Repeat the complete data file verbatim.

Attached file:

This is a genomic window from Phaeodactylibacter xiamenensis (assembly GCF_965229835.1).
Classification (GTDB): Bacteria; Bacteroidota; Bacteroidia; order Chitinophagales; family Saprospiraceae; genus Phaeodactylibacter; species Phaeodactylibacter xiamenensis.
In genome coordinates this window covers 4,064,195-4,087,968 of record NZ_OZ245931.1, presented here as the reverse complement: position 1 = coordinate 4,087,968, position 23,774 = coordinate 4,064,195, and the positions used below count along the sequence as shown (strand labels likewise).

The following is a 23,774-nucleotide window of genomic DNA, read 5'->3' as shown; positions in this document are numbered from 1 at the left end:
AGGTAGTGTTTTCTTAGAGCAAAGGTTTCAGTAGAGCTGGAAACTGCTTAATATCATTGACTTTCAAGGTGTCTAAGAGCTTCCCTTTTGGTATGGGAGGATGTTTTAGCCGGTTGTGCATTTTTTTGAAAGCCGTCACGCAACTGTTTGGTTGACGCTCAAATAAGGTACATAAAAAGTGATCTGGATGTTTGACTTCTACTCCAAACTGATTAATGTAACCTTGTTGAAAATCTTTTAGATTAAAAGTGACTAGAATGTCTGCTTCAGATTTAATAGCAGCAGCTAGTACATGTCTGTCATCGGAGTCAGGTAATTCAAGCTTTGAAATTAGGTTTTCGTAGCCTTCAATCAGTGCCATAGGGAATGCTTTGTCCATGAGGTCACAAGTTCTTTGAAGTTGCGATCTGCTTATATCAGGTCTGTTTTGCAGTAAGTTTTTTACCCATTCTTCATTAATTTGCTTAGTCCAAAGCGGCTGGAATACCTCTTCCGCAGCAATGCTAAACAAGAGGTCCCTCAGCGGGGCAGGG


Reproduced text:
This is a genomic window from Phaeodactylibacter xiamenensis (assembly GCF_965229835.1).
Classification (GTDB): Bacteria; Bacteroidota; Bacteroidia; order Chitinophagales; family Saprospiraceae; genus Phaeodactylibacter; species Phaeodactylibacter xiamenensis.
In genome coordinates this window covers 4,064,195-4,087,968 of record NZ_OZ245931.1, presented here as the reverse complement: position 1 = coordinate 4,087,968, position 23,774 = coordinate 4,064,195, and the positions used below count along the sequence as shown (strand labels likewise).

The following is a 23,774-nucleotide window of genomic DNA, read 5'->3' as shown; positions in this document are numbered from 1 at the left end:
AGGTAGTGTTTTCTTAGAGCAAAGGTTTCAGTAGAGCTGGAAACTGCTTAATATCATTGACTTTCAAGGTGTCTAAGAGCTTCCCTTTTGGTATGGGAGGATGTTTTAGCCGGTTGTGCATTTTTTTGAAAGCCGTCACGCAACTGTTTGGTTGACGCTCAAATAAGGTACATAAAAAGTGATCTGGATGTTTGACTTCTACTCCAAACTGATTAATGTAACCTTGTTGAAAATCTTTTAGATTAAAAGTGACTAGAATGTCTGCTTCAGATTTAATAGCAGCAGCTAGTACATGTCTGTCATCGGAGTCAGGTAATTCAAGCTTTGAAATTAGGTTTTCGTAGCCTTCAATCAGTGCCATAGGGAATGCTTTGTCCATGAGGTCACAAGTTCTTTGAAGTTGCGATCTGCTTATATCAGGTCTGTTTTGCAGTAAGTTTTTTACCCATTCTTCATTAATTTGCTTAGTCCAAAGCGGCTGGAATACCTCTTCCGCAGCAATGCTAAACAAGAGGTCCCTCAGCGGGGCAGGG